Trust is required but most should have at least a year’s data by now to compare productivity and if the results are positive they have no need for such Big Brother type measures.

          @Chris – my own work is highly unlikely to be outsourced due to the nature of it and the personal relationships at the heart of it, but it’s a fair point to a degree…however, you could argue working from home or in the office makes zero difference in terms of outsource-ability, unless the hypothetical employee is doing something unique and amazing in the office compared to at home, which seems most unlikely.

          1. SOQ

            Well companies like PayPal routinely record employee’s screens, so it is a practice- even in offices. I expect other banks do likewise.

            As for covertly, all machines need remote access software for tech support which is usually easy to flip into view only mode. Asking for your permission to take control of your laptop is a courtesy, not a technical necessity.

            There are rules around things likes CCTV in offices but I don’t think there is any regarding what is actually on the laptop. All data is owned by your employer after all and for security reasons, network administrators must have full access permissions on the local machine.

            But if it is done covertly then the last thing they would want is for employees to know, so they would most likely nit pick your work or heap on more, rather than produce the evidence they have.

            There other ways of doing it of course, like automatically backing up your browser history which will have dates and times etc.

          2. paul

            similar-ish in tone to Neal Stephenson’s ‘Snow Crash’. Employer feels he owns the code his employees produce to such a degree that he doesn’t like his employees going home with his property in their heads in the form of memories etc. He takes measures.

            Another thread in the same novel is paying employees rubbish money in a crap economy with no options so the only people who stay MUST be loyal to endure such hardship so that loyalty must be tested at regular intervals.

            …might have to open that book up again.

    2. Chris

      Right, and how easy would it be for those companies to outsource your work to India? Its done on a computer after all.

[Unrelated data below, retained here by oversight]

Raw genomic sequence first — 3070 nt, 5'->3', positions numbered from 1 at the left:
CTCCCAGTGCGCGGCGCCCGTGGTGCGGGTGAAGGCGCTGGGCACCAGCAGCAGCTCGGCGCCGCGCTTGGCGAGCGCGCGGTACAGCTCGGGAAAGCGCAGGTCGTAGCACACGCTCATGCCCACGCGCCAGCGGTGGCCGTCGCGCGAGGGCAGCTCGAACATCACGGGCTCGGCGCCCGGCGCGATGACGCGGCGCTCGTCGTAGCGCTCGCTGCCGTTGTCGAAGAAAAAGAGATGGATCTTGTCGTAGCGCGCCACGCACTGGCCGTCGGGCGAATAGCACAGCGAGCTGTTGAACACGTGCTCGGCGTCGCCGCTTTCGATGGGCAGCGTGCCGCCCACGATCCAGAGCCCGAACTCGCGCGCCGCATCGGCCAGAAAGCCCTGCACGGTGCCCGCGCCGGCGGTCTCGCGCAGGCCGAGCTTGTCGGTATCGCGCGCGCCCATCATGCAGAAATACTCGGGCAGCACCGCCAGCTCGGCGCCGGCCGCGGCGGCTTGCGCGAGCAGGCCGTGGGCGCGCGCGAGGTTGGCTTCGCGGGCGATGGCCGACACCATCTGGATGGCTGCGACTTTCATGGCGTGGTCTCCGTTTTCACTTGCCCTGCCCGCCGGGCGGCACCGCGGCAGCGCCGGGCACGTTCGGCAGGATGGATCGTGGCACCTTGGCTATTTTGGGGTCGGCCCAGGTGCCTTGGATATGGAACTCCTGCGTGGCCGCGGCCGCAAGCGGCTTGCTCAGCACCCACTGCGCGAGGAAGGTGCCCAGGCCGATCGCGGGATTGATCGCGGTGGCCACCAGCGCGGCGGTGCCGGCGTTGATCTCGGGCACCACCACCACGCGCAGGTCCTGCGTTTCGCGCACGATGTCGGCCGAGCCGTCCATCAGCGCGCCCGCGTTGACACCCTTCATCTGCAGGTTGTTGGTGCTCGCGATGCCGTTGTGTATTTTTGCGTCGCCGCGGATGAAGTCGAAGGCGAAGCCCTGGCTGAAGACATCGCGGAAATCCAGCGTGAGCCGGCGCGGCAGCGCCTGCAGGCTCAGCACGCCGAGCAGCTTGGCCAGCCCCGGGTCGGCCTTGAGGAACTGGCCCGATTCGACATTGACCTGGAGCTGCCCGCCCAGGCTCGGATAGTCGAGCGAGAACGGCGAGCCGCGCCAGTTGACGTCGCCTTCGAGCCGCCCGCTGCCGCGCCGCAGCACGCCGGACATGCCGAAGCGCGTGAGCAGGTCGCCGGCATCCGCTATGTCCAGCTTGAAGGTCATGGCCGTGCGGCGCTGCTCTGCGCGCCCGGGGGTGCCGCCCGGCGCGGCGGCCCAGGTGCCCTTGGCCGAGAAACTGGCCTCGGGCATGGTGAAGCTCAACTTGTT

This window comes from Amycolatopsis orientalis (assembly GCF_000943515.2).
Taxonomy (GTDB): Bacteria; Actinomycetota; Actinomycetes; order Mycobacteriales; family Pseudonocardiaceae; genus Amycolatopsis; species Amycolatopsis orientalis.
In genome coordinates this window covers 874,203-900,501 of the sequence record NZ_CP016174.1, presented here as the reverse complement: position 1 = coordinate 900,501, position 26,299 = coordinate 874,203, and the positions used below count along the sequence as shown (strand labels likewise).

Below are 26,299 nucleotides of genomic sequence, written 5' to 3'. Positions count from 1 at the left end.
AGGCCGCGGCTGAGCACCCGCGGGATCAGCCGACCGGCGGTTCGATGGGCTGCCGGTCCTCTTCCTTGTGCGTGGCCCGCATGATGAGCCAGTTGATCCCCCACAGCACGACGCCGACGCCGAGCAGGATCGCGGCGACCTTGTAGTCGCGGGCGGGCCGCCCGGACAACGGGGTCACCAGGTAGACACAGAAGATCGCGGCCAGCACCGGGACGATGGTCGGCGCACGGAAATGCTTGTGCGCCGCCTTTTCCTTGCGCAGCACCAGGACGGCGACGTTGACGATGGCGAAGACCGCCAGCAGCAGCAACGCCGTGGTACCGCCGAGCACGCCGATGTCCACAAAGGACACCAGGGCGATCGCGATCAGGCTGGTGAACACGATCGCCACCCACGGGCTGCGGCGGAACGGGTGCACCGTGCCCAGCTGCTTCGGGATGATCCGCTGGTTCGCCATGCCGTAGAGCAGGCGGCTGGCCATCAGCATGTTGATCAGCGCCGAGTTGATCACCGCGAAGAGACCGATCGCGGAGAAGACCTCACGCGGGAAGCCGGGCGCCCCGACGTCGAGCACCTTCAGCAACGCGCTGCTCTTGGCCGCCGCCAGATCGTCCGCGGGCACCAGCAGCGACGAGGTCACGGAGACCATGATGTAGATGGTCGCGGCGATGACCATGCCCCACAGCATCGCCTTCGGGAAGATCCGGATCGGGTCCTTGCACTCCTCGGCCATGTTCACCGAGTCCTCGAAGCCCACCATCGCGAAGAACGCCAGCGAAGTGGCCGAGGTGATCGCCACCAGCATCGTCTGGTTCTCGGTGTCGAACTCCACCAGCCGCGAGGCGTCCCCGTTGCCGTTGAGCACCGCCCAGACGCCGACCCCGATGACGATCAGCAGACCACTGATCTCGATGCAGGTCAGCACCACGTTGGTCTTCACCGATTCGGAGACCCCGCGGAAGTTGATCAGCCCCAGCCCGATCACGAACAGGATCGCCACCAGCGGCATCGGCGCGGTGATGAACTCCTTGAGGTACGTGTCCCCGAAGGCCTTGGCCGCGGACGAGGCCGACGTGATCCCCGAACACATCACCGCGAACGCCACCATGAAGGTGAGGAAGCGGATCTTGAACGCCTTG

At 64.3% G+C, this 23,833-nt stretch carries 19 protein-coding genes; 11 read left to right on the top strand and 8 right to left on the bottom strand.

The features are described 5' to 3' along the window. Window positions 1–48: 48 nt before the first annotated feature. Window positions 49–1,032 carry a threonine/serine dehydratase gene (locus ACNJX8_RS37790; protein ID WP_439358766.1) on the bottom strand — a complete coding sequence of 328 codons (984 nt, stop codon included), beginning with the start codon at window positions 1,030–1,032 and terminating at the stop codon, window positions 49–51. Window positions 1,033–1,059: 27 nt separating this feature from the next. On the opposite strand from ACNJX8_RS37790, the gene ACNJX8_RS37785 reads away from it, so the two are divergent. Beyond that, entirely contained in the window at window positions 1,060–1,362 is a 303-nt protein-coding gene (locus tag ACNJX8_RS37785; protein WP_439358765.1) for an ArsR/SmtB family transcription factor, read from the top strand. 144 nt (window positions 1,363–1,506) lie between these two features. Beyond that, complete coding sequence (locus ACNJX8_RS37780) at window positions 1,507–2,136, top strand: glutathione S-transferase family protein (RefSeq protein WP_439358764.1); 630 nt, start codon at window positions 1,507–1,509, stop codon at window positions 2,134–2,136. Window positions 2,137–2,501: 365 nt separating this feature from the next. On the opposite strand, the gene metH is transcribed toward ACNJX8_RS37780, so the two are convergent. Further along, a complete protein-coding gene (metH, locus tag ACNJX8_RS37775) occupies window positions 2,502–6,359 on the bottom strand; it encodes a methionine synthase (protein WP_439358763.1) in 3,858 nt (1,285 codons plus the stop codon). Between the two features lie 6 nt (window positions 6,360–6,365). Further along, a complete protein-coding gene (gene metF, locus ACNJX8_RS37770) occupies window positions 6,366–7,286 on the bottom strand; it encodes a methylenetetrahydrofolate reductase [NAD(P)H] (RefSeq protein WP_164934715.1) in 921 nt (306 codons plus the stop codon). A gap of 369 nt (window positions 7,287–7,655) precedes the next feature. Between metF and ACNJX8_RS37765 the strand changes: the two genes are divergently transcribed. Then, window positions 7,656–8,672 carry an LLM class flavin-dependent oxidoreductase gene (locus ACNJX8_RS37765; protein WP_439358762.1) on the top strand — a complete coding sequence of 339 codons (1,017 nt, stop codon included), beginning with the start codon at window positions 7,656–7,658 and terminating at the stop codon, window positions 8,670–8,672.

1. Mr.T

        That’s all been tried before, and the reality is either you compromise massively on quality, or you end up paying near equivalent prices for the “good” outsourcing.

        The lessons were largely learned from outsourcing 1.0

    3. goldenbrown

      PointofOrder out of curiosity…

      you had any serious discussions with your employer or the revenue yet regarding the taxation situation? or are you a contractor?

  3. :-Joe

    Yep, looks like having the right to work from home still means your a self-employed entrepeneur, or a tradesperson, carer working in other people’s homes etc..

    Varadker, und der F-f/g is in charge of it, so expect nothing good to come out of it intentionally… anytime soon.

    Just heard him waffling away again on the wireless that because of multinationals wanting workers to be in the city to make the city more livable, commuting will have to continue as usual..
    – Haha – what an absolute spoofer… A neck like a jockey’s bollox…

    Wait a minute.. Who elected this charlatan.. National vote at the ballot box or just his constituency?… Pff..idk?…

    Anyway, just go for jobs advertised as or allowing remote working, if it’s a dud then quit, rinse / repeat etc.
    Otherwise set up a business and learn how to spot-trade Bitcoin..

    :-J

  4. Micko

    A blended approach will be best. In the office for a few days and the rest at home.

    People saying they never want to go back to the office will probably have to face the fact that they won’t be getting promoted either and that they’ll miss out on opportunities. Which I’m sure a lot of folks will be grand with.

    Also, their jobs might get outsourced at some point to a cheaper country.

    There’s also the camaraderie of working as a face to face in person team. That can’t really be replaced. Plus the social element of chats in the kitchen, dodging the boss on a Friday – all that good stuff.

    But on the flip side, we couldn’t really continue with some people spending nearly 20 hours a week commuting and seeing their kids for an hour every night.

    That’s soul destroying stuff.

    A compromise will work best for most office workers. Giving them the freedom to choose.

    Incidentally, a pals office is trialing the whole 4 day week thing – so that could be coming down the road soon too.

    1. Johnny-ny.

      Hi Micko – what offices in 2022 have “kitchens” for chats ?
      When was the last time you worked in a office,say like a reasonable modern one.
      Did it really have a kitchen,was that for dinner at lunchtime……im I’m out then ever day,not a kitchen to be found for a good natter…

      1. Micko

        Yes Johnny. The location of the chat with a colleague is of course the most pertinent point in what I wrote.

        “Oooh and I wouldn’t gotten away with my diabolical lies about chats in kitchens if it wasn’t for you Doofy”

        Special Officer Doofy always gets his man. ;p

        https://youtu.be/SQ-RaBBspZg

        .

  5. NM

    Company commited to remote working during the pandemic.Only required to return to the office 1 day a week.Moved out of Dublin for cheaper rent.If one telecoms company can do that.They all can.